6 July 2022 8:14 AM GMT
The Gujarat High Court has recently held that no writ can lie on the principle that candidates have a legitimate expectation to get their raw marks known or attempt answer keys. It was further remarked, "merely because the apprehension of the petitioners is that they had got less marks than expected is no ground on which a challenge to the adoption of normalization procedure can...
The Gujarat High Court has recently held that no writ can lie on the principle that candidates have a legitimate expectation to get their raw marks known or attempt answer keys. It was further remarked, "merely because the apprehension of the petitioners is that they had got less marks than expected is no ground on which a challenge to the adoption of normalization procedure can be sustained."
The Bench comprising Justice Biren Vaishnav was hearing an SCA seeking direction to the State Government to declare the attempt answer keys and raw marks of the Petitioners and further elaborate the normalisation method of the examination. It was prayed that the authorities should not initiate the process of awarding appointment letters to selected candidates till the disposal of the petition.
The Petitioners were candidates who had appeared for the recruitment process in an advertisement of 2019 for the posts of 'Vidhyut Sahayaks'. The test results were declared in 2021. The Petitioners were hopeful to get their raw marks and attempt answers keys of the examinations. It was claimed that the electricity companies had uploaded the answer keys but had removed them from the official website after some time. The RTI filed by the Petitioners in this regard was rejected.
It was primarily contested by the Petitioners that they had the 'fundamental right' to know their raw marks and the answer keys for the sake of transparency. To bring home this contention, reliance was placed on Mradul Mishra vs. Chairman, UP Public Service Commission, Allahabad 2018(3) ApexCJ 359. Further, it was evident from the answer keys that one of the candidates got 104/100 due to which the results were removed from the website. Finally, it was submitted that permitting candidates to see the marks would ensure fair play as was laid down in Kerala Public Service Commission and Others vs. The State Information Commission and Others Civil Appeal No 823-854 of 2016.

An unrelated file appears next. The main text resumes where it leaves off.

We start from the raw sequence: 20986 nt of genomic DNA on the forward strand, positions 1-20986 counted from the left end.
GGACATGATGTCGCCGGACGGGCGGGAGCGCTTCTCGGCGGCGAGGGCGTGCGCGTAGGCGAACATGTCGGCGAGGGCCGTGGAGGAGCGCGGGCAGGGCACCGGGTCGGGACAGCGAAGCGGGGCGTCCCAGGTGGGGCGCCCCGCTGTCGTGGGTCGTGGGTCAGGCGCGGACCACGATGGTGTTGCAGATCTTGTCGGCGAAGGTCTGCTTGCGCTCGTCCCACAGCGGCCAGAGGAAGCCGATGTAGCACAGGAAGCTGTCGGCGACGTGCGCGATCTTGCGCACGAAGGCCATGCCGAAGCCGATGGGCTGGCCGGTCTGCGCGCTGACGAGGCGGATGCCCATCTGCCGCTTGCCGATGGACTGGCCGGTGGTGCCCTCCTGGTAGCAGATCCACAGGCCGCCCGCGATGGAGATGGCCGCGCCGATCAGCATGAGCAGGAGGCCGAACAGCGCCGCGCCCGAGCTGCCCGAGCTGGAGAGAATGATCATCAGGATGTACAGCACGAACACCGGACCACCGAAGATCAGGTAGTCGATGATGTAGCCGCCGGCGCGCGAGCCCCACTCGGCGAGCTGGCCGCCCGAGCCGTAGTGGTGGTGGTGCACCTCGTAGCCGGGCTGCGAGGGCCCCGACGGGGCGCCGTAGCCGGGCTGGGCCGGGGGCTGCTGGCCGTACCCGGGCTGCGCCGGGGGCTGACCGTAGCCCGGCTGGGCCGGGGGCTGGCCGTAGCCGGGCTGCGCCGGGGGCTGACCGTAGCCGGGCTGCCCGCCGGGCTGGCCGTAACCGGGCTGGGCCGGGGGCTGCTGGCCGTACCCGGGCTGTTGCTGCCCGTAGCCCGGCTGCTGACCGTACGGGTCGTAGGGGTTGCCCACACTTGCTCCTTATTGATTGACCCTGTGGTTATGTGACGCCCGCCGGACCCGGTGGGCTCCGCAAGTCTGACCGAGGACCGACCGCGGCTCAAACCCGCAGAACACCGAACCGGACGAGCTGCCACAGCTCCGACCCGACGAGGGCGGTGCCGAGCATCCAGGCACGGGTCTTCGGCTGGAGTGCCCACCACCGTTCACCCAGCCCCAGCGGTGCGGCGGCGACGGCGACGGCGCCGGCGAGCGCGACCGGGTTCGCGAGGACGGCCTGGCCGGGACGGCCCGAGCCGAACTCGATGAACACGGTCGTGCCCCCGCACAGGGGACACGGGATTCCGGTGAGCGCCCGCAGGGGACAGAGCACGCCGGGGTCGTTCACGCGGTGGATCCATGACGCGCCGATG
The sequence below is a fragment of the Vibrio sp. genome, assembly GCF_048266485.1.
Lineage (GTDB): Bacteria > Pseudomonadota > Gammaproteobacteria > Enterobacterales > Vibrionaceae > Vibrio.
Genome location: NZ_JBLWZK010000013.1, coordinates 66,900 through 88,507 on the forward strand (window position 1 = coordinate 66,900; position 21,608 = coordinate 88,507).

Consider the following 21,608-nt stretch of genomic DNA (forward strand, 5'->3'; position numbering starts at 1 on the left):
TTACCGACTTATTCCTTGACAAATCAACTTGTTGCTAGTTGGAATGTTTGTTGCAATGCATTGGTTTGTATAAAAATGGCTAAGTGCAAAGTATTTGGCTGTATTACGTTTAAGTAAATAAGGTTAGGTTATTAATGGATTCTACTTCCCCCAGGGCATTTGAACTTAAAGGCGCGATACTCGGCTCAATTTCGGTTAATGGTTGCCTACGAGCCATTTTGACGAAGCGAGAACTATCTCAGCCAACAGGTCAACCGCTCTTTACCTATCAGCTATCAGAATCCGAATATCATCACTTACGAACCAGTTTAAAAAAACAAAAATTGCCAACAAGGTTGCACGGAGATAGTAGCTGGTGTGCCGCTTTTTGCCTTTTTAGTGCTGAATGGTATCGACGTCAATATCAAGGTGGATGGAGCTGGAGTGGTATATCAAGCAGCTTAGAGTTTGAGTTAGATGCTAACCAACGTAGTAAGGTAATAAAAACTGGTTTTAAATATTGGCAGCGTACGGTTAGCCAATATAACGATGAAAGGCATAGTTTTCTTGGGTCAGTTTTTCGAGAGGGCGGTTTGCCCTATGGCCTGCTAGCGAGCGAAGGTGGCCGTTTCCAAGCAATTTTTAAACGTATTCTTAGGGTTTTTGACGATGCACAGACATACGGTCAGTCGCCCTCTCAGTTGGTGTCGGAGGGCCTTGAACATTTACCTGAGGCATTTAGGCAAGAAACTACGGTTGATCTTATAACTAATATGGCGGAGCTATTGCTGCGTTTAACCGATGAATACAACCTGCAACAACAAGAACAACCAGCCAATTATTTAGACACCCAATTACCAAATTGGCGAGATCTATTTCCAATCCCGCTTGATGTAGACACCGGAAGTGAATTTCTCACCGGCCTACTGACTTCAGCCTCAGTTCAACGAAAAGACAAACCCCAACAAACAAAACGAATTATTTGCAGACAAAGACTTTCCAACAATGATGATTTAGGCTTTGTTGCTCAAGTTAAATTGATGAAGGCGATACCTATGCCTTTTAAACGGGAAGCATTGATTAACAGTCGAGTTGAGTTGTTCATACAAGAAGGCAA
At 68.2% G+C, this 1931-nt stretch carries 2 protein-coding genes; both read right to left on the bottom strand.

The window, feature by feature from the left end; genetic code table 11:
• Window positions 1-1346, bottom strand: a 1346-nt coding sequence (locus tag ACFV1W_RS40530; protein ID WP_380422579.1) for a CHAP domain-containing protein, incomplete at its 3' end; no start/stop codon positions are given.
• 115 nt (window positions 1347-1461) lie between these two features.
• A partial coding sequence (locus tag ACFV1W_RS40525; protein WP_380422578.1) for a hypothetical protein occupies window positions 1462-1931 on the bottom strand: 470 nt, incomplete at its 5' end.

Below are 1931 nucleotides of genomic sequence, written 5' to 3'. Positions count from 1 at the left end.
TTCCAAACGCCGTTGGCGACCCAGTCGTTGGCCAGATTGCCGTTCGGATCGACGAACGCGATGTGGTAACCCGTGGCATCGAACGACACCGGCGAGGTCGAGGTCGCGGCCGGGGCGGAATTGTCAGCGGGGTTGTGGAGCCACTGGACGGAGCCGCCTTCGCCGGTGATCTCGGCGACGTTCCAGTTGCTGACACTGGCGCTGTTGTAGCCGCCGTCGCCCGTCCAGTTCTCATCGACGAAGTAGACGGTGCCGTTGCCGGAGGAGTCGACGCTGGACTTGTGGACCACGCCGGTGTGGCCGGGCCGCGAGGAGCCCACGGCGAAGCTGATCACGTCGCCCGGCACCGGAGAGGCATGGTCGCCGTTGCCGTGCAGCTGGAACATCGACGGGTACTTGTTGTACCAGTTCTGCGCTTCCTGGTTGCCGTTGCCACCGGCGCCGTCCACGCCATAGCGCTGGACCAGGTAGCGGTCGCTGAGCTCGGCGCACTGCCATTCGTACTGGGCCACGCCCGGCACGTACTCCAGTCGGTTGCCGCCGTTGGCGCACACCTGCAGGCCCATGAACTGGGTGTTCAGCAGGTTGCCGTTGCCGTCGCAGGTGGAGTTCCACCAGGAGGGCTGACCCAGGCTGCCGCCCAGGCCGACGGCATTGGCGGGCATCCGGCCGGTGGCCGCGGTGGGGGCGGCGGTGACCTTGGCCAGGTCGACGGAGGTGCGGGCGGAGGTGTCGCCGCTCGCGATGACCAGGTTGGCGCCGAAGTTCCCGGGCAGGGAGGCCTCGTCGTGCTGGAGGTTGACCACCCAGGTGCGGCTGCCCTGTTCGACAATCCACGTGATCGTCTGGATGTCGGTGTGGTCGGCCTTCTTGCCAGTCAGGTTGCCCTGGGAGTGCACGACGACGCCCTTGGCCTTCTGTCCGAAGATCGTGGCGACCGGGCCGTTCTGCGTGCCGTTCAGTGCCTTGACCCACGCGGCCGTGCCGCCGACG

The Respondent opposed the petition on the ground that it was clearly stated that normalisation of marks methodology would be adopted. The general rules of the examination did not allow for disclosure of raw marks and therefore, no objection could be raised by the Petitioners after subjecting themselves to the examination process. Further, the Respondent authorities opposed the prayer for restraining the award of appointment letters. Reference was made to Manish Kumar Shahi vs. State of Bihar (2010) 12 SCC 576 to bolster this contention.
Referring to the recruitment advertisement, the High Court concluded that it was known to the candidates that the examination would be held in multiple batches if the number of candidates is too large. It was further stated that normalisation methodology would be utilised for finalising the scores. The Bench disagreed with the Petitioners with regard to the disclosure of raw marks by opining that merely because the Petitioners were unemployed individuals who would benefit from the disclosure of marks, there was no ground basis which such a writ could be granted.
Perusing the normalisation methodology in detail, the High Court held that the Petitioners could not have a legitimate expectation to get their marks known. Accordingly, the petitions were rejected.
Case Title: JAYESH NEBHABHAI KAMBARIYA v/s STATE OF GUJARAT
Case No.: C/SCA/6805/2021
Citation: 2022 LiveLaw (Guj) 257
Click Here To Read/Download Judgment